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Two separate rheumatoid arthritis research groups have similar results

Researchers seek to identify the genes that make us susceptible to disease and illness. In two independent research projects, that searched the entire human genome for variants that increase risk of rheumatoid arthritis (RA), had remarkably similar results. The research was conducted at the Broad Institute of Harvard, in association with, Brigham and Woman’s Hospital in the… Read more

Multiple NSAID anti-inflammatory users run risk of complications

It is estimated that one-third of all adults suffer from some form of arthritis. Both the over-the-counter (OTC) and prescription forms of nonsteroidal anti-inflammatory drugs (NSAID) are commonly used to treat arthritis. The widespread availability of NSAID may result in patients taking more than one form of the drug at a time because of inadequate… Read more

Parkinson’s treated with therapeutic cloning

Parkinson’s disease is thought to be caused by missing dopamine neurons. Stem cell research has sought a way to restore the missing dopamine neurons, but often the immune system rejects the transplanted cells. Lorenz Studer, MD, Head of Stem Cell and Tumor Biology Laboratory, Sloan-Kettering Cancer Center, feels that their latest study reduces the chances that… Read more

Increased bone fractures with diabetes drugs

A relatively new and effective class of oral antidiabetic agents, thiazolidinediones, have gained in popularity and widely used to treat diabetic patients with insulin resistance. Two of the more popular drugs from this class are prioglitazone and rosiglitazone, which account for 21% of oral diabetes medications prescribed in the United States and 5% of those… Read more

Alzheimer’s and Parkinson’s connection found in immediate family members

Mayo Clinic researchers have found Parkinson’s disease and Alzheimer’s disease patients more likely to be immediate blood relatives. Several intriguing leads prompted the researchers to hypothesize the connection of immediate family member’s susceptibility factors for Parkinson’s and Alzheimer’s disease. What is particularly significant about this Mayo’s study is that previous studies done to assess the Parkinson’s and… Read more

Baylor study finds antidepressants not for bipolar treatment

Baylor College of Medicine’s associate professor of psychiatry and behavioral sciences, Laura Marangell, M.D., challenges the use of antidepressants with mood stabilizers. She found that bipolar disorder patients given antidepressants are not relieved from their depression any better than when they are given a placebo. Often bipolar disorder’s mood swings between depression and mania are… Read more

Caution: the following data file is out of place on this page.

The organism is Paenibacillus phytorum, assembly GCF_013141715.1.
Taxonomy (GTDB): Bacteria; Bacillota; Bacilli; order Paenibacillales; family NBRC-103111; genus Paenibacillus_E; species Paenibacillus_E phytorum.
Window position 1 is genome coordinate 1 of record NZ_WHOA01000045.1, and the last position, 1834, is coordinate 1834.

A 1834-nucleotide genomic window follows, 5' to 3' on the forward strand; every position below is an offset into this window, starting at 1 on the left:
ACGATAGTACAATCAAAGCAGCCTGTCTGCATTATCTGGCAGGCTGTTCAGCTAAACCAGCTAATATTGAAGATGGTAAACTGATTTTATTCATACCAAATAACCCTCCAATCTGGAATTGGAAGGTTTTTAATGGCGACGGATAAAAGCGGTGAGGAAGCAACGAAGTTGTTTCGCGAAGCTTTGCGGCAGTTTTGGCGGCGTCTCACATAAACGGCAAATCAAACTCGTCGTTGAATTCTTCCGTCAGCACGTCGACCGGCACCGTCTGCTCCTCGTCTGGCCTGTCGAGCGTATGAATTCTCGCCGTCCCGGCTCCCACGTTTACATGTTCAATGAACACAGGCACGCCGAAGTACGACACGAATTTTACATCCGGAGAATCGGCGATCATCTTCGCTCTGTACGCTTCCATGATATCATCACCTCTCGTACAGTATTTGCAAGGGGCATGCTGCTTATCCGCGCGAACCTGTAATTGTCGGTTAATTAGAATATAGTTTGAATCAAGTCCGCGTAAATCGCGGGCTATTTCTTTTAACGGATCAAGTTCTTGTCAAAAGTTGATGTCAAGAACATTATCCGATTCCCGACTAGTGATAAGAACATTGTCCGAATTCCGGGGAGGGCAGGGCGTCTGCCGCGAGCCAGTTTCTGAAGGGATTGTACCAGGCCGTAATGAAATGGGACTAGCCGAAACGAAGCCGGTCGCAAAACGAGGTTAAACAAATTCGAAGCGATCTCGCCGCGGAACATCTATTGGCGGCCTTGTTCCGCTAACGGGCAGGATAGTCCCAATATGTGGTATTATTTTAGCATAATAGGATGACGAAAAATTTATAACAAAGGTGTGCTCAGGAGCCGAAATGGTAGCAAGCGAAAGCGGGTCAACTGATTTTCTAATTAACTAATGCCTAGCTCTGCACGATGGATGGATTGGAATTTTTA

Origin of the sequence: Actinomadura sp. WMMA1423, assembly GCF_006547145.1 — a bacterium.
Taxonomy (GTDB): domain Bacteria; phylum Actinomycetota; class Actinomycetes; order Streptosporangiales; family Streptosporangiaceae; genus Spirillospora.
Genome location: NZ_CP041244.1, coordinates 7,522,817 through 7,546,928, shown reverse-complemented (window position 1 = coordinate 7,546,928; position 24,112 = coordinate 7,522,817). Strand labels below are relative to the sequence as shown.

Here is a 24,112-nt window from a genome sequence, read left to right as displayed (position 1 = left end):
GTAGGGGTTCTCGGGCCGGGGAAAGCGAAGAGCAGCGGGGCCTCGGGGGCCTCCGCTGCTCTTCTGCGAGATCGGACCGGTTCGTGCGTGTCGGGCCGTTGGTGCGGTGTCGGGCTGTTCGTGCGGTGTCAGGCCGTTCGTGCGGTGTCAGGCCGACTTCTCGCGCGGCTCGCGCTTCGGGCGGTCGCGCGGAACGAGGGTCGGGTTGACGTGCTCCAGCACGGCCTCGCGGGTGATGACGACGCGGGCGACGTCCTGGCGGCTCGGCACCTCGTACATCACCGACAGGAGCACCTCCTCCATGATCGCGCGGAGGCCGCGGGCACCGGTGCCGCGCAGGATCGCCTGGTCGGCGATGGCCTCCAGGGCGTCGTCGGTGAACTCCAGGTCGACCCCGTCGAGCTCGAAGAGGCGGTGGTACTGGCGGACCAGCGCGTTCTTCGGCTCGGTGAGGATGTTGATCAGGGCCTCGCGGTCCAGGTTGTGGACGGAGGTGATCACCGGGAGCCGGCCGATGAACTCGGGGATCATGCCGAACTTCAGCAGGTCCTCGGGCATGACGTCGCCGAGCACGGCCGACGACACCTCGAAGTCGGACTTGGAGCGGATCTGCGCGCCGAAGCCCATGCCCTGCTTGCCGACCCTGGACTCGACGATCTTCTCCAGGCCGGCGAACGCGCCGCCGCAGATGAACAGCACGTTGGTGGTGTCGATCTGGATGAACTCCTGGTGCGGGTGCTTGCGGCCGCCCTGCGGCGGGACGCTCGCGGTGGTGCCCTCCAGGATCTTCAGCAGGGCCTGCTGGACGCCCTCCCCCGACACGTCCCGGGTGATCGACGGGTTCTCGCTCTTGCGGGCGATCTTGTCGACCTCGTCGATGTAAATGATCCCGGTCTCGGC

Disabled achievers focus of film festival

The International Disability Film Festivalheld its 27th annual event in Berkeley. Thirteen award winners were chosen from the 45 entries submitted from 10 countries… Read more

Gateway site to Orthopedic sites

Internet Society of Orthopaedic Surgery & Trauma. Good resource for Orthopedic information including: news, forums, articles, patient education, etc… Read more

Alzheimer’s test may become part of the routine checkup

The earlier Alzheimer’s disease is detected the more benefit a patient will gain from available treatments. Unfortunately, it isn’t until overt signs of a decline in cognitive ability, that threaten a person’s well being, is the individual brought into a clinic for testing. Testing for early signs of Alzheimer’s usually require assessing the person’s cognitive ability. The… Read more

Medication cost helps determine a patient’s faith in a drug

For some time pharmaceutical companies have known that the effectiveness for a new medication is greatest in the first year of availability to the public. It has been suggested that the increased effectiveness is the result of a physicians enthusiasm for the new drug. Dan Ariely, behavioral economist, Duke University, and a team of collaborators… Read more

Alzheimer’s origins revealed in 3-D

The origins of Alzheimer’s disease is thought to be the result of A-beta peptide (Alzheimer’s peptide) when it clumps together in the brain and forms long fibrils. Whether it is the protein clumps or the fibrils that kill brain neurons is still being debated. Nikolaus Grigorieff, biophysicist, Brandeis University, along with researchers at Leibniz Institut… Read more

Type 2 diabetes self-monitoring may be counterproductive

Worldwide one in twenty people have diabetes. Type 2 is the most common form of diabetes accounting for an estimated 85-95% of all diabetes cases. Traditionally, self-monitoring of blood glucose levels for type 1 and type 2 diabetes who use insulin to treat their condition is recommended. What is in question is if type 2… Read more